Locally accessible materials is the basis of what architect Adam Bihari calls natural architecture. Hungarians knew how to build houses from what they had to hand or under their feet, said Bihari as a clay brick wall was plastered with mud. This wall was made 100 years ago, and should be around for another 100.
With Gaspar, Bihari teaches his methods to scores of trainees every year. In the yard beside piles of sandy earth and straw, a dozen watched Gaspar demonstrate how to make mud bricks. This type of soil is perfect, and its found everywhere around Hungary, said Gaspar as a cement mixer churned the ingredients. You can make one brick a minute, and around 20,000 will make a house, he told the group while kneading handfuls of the mixture into a wooden mold.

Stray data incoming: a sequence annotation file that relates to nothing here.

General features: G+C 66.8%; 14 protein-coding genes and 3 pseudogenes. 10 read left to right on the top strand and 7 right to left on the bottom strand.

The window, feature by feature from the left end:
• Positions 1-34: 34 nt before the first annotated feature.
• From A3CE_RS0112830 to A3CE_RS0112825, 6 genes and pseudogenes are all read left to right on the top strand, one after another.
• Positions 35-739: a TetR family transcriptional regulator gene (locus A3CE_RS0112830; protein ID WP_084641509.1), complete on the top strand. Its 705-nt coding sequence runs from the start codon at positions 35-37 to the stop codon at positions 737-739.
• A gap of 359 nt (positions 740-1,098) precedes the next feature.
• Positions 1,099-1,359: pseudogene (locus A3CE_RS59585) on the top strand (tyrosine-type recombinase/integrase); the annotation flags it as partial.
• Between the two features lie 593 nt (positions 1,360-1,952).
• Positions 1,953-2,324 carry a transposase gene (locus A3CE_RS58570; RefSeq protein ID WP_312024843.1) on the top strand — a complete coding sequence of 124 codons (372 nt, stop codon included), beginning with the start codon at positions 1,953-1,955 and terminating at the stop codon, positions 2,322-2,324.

The centuries-old practice fell out of fashion during the countrys four-decade-long communist era. Folk traditions were officially frowned upon and modern materials took over, said Bihari.
More than one in seven Hungarians still live in earth-built homes, mostly in villages in poorer regions. Bihari said it is hard to counter long-held associations with damp and poverty.
Clays thermal properties make it ideal for Hungarys fluctuating climate of hot summers and cold winters. One of the camp participants who already owns a clay house but wants to learn how to renovate it, said her building is naturally warm in winter and cool in summer. Amazed visitors ask us where the air conditioning is, but there is none, she said.
Earth homes also regulate their own hum...